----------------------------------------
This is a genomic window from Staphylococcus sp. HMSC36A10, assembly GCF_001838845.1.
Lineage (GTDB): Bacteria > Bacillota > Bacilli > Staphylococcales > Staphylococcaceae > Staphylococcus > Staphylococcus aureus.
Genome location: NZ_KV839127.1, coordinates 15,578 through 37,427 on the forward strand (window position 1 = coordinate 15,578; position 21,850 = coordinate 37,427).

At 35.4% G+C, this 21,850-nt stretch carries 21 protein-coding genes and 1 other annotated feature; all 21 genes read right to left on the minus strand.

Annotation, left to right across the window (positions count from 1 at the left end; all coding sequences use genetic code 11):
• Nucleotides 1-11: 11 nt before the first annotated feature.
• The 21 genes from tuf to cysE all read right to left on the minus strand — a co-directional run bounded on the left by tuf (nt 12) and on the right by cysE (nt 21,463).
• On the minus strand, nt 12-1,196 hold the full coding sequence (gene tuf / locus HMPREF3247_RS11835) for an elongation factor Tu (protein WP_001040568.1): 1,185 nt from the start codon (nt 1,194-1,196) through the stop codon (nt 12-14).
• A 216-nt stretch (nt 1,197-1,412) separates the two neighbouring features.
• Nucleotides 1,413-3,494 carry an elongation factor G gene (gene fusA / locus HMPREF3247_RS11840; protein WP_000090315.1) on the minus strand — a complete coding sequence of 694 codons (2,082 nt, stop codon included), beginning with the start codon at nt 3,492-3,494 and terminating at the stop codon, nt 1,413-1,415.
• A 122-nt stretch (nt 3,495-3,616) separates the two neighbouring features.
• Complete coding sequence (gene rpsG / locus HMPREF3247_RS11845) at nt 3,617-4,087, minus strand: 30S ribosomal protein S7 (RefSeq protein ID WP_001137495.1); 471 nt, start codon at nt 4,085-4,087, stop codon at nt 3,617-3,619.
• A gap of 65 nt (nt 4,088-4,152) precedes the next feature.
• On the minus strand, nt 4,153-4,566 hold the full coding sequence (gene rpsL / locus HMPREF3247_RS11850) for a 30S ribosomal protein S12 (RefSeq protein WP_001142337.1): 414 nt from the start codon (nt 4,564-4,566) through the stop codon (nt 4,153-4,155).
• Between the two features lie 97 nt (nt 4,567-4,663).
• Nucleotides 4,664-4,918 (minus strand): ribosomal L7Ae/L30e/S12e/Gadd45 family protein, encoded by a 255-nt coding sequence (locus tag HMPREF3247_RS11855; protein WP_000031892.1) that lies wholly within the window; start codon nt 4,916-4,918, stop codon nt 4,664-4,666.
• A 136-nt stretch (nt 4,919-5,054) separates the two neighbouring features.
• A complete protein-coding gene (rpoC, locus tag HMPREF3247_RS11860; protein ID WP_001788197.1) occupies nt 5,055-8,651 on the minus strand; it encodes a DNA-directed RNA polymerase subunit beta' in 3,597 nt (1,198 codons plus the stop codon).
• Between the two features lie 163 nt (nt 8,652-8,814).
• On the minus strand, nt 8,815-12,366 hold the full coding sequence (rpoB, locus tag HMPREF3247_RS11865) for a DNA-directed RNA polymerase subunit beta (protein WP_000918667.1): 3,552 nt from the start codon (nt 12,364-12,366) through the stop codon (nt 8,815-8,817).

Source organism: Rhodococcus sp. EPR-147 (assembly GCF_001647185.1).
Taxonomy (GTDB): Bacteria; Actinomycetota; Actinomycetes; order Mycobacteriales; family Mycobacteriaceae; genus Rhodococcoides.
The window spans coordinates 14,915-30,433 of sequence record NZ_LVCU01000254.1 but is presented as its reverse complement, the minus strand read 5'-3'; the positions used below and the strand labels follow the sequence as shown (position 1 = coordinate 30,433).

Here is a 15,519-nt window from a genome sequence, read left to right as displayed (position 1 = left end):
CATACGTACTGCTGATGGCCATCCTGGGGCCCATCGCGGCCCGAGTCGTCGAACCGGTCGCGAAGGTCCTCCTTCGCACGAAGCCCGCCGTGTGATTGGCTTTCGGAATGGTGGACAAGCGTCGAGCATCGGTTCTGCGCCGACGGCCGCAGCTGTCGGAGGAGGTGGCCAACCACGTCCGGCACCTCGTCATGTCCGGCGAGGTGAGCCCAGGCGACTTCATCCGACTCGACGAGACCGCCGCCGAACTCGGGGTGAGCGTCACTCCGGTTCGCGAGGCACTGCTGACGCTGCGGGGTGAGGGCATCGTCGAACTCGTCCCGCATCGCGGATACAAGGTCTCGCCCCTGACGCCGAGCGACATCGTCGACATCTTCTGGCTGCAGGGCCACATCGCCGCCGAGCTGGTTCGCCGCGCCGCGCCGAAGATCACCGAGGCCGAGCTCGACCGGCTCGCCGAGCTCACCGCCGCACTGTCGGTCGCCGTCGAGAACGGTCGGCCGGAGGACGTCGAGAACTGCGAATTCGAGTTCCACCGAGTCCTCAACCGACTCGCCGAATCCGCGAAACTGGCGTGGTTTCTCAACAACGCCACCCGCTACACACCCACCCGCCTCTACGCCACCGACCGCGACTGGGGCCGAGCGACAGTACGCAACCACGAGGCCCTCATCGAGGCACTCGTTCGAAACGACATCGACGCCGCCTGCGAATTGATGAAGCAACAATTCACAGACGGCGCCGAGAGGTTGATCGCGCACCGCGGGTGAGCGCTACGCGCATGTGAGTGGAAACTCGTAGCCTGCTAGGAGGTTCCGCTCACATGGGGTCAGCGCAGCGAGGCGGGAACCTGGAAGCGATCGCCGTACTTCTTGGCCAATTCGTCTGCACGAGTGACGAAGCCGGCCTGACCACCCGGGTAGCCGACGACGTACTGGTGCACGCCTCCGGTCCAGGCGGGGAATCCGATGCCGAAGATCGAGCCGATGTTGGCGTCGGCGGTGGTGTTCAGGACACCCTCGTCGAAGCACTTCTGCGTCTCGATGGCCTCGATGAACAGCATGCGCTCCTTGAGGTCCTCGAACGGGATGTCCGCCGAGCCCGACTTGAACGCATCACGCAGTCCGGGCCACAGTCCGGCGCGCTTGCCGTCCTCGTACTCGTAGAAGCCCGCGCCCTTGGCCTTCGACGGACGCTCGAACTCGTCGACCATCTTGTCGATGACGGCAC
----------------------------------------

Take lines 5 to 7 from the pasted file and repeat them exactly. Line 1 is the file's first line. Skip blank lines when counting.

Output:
Annotation, left to right across the window (positions count from 1 at the left end; all coding sequences use genetic code 11):
• Nucleotides 1-11: 11 nt before the first annotated feature.
• The 21 genes from tuf to cysE all read right to left on the minus strand — a co-directional run bounded on the left by tuf (nt 12) and on the right by cysE (nt 21,463).